The U.S. government shutdown must end immediately. A long term shutdown yields a long lasting impact on Community College students.
The partial U.S. government shutdown was designed to not affect schools in the event of a short-term shutdown. However, if the shutdown persists students will be greatly impacted.
This is the 18th government shutdown since 1976, but only the third to surpass two weeks of deliberation. Another two weeks of government shutdown will contribute to the ever-growing cluster of unseen paperwork.
The biggest scholastic impact of the shutdown has gone directly toward the Department of Education where 90 percent of its work force, or 4,225 employees, have been immediately furloughed.
For the time being, financial aid should go largely unaffected. Until the debt crisis is cleared up, students will see a limited impact on the FAFSA administration and the loan repayment abilities, but direct loans, Pell Grants and other financial aid dollars will continue to be distributed.
If the shutdown continues, LBCC students can expect Financial Aid to be temporarily terminated until the debt crisis is resolved. This means people receiving funds from FAFSA won’t have access to money needed for school supplies, tuition and transportation.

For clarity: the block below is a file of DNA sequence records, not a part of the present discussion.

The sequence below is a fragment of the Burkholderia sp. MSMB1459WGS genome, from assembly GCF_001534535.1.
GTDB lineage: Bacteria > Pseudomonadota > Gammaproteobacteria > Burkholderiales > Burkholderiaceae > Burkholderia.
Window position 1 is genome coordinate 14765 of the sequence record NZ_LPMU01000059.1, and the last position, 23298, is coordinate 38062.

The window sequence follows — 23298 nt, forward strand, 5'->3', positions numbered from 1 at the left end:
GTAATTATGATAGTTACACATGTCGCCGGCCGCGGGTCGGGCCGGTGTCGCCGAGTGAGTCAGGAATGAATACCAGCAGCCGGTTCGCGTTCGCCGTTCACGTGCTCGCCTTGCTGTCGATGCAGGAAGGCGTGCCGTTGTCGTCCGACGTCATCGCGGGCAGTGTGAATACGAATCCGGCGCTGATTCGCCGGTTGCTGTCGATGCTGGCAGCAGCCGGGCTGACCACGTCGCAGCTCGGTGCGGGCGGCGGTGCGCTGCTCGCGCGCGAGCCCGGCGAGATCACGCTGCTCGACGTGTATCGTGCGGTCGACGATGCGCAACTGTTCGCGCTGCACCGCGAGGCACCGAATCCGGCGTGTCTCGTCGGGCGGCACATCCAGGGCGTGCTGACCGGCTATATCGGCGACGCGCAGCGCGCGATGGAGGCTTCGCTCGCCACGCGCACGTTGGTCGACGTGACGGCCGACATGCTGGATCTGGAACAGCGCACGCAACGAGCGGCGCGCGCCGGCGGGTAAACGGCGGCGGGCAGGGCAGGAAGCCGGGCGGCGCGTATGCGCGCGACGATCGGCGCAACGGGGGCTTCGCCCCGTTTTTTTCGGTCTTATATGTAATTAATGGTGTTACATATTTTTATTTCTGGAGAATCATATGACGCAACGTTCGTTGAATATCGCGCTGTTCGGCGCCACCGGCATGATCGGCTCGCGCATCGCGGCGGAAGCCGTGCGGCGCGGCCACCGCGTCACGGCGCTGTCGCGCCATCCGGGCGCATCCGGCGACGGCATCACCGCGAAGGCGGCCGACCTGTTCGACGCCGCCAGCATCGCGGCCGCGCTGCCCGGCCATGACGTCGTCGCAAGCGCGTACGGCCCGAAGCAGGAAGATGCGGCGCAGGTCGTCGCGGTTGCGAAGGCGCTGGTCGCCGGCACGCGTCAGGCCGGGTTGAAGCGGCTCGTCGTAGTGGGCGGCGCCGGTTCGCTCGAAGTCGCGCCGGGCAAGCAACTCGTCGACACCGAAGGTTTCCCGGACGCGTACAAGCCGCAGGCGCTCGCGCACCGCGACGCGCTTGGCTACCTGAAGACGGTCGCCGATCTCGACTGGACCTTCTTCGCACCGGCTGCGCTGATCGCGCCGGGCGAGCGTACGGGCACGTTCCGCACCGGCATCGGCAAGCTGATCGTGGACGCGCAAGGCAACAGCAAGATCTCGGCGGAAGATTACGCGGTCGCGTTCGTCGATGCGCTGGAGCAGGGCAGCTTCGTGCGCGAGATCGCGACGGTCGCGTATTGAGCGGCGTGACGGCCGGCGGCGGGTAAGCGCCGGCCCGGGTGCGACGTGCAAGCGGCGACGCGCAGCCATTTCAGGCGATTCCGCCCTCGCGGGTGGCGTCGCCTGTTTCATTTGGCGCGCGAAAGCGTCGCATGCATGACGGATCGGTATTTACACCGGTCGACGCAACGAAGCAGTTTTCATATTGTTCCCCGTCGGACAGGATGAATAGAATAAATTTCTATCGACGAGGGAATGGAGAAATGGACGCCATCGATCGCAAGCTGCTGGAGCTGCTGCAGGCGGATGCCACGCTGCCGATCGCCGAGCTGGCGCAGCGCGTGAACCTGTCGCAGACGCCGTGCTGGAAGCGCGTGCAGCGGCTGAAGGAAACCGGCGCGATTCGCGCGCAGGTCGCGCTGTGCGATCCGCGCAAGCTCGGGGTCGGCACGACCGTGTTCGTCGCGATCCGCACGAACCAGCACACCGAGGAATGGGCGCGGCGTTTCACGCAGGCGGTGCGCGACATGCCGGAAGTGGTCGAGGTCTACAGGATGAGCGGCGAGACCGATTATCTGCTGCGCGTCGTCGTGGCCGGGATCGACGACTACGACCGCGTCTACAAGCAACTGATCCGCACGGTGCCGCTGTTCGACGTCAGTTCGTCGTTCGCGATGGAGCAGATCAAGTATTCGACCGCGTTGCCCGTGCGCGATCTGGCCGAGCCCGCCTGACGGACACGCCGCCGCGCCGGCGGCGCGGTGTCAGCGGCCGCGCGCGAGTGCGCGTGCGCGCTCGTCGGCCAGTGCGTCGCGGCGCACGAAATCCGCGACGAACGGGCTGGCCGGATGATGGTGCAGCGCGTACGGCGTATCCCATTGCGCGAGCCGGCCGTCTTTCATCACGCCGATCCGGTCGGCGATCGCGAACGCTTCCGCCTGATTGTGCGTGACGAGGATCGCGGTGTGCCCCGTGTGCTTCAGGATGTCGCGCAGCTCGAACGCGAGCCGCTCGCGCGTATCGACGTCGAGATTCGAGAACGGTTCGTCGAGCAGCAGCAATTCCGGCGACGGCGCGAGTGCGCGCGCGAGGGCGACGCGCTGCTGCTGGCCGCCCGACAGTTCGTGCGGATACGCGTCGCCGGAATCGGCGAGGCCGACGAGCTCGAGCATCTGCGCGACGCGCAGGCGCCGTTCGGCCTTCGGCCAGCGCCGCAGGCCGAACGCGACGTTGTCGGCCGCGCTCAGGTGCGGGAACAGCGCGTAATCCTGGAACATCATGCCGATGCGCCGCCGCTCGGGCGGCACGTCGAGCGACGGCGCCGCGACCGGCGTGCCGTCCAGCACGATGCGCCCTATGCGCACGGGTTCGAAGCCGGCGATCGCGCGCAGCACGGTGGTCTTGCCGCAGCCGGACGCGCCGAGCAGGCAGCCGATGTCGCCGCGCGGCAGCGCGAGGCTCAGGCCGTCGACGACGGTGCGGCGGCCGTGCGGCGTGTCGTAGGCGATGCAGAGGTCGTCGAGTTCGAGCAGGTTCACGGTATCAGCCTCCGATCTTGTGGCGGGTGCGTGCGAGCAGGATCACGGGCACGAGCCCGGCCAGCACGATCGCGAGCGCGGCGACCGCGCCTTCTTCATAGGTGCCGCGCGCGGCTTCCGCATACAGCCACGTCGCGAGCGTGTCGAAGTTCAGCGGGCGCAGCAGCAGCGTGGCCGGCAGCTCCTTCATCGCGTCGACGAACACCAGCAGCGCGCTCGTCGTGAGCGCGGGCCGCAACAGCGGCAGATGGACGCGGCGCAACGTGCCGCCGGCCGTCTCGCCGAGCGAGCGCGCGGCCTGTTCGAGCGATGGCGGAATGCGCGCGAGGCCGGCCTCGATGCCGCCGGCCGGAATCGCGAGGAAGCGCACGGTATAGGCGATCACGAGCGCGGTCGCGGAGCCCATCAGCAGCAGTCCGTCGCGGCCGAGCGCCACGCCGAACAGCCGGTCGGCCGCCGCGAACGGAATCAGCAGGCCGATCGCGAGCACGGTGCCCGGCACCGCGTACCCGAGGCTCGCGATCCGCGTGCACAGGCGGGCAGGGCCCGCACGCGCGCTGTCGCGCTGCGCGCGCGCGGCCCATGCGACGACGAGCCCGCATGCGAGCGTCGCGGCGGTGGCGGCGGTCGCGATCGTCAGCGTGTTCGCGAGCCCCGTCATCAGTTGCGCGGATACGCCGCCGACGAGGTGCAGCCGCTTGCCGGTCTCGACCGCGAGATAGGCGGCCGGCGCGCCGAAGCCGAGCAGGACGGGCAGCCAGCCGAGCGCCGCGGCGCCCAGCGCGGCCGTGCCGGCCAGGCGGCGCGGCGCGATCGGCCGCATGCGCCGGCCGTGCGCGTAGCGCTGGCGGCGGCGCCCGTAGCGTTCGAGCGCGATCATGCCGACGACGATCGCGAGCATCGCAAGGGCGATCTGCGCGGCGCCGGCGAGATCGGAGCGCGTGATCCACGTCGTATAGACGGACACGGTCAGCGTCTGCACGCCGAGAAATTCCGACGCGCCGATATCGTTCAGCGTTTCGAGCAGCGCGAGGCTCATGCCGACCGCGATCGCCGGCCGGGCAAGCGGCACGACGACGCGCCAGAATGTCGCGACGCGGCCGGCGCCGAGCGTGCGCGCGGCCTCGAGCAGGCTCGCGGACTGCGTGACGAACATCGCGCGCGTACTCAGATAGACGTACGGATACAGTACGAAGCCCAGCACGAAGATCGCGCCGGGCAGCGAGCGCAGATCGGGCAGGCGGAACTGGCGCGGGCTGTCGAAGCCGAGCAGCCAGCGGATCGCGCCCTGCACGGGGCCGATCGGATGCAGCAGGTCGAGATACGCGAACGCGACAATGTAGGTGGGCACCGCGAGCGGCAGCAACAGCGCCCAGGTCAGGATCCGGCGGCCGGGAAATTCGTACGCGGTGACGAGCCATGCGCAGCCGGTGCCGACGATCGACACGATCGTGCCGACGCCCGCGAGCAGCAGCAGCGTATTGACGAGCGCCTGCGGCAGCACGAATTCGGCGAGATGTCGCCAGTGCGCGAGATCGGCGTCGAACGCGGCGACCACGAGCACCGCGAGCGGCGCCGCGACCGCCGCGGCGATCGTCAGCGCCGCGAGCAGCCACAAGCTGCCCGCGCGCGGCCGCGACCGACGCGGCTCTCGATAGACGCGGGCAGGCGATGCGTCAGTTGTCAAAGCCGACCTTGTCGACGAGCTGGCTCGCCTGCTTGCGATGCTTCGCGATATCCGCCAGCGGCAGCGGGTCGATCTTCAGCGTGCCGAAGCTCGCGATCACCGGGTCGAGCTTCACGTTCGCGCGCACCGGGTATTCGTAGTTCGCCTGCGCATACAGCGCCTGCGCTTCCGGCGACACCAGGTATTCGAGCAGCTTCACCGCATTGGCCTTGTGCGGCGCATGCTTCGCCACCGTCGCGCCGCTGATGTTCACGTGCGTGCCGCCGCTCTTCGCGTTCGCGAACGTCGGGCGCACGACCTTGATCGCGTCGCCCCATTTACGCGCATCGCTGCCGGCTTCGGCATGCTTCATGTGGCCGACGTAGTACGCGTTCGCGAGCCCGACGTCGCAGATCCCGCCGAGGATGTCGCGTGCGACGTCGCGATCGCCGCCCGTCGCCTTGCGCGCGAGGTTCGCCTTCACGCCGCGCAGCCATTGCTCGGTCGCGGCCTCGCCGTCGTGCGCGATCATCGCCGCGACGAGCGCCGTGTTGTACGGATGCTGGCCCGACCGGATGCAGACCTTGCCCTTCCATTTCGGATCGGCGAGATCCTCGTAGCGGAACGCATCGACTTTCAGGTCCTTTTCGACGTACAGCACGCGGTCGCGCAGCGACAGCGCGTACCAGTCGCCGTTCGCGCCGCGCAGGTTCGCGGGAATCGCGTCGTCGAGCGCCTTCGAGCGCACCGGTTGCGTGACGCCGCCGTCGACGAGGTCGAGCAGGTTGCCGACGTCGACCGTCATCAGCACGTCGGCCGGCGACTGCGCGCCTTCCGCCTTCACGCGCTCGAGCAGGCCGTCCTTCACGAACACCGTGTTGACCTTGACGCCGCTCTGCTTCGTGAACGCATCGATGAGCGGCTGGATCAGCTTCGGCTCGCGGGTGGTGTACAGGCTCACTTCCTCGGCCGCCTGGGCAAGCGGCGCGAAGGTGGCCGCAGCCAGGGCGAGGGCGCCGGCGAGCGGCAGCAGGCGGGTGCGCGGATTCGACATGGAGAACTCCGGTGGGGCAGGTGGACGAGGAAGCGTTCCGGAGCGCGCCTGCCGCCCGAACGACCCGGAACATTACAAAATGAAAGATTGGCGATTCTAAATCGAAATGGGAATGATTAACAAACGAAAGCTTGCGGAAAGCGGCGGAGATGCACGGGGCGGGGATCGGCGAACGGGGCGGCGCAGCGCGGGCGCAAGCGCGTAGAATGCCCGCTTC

To make things worse, the government has shut down four of its major research websites. If you have plans to do a research paper any time soon, then you’ll need to find some extra resources. The websites for the U.S. Census, the Bureau of Labor Statistics, the Education Resources Information Center, the National Archives and more have not been updated since the shutdown and for the time being, can’t be referred to as reliable.
Students planning to study abroad next semester should start applying for their passport now. People applying for a passport will not be granted “last-minute” passports and can even expect major delays in the process. We strongly hope that Congress and the President will come to an agreement and pass the bill to fund government, or else we can expect to see a gradual outflow of federal programs.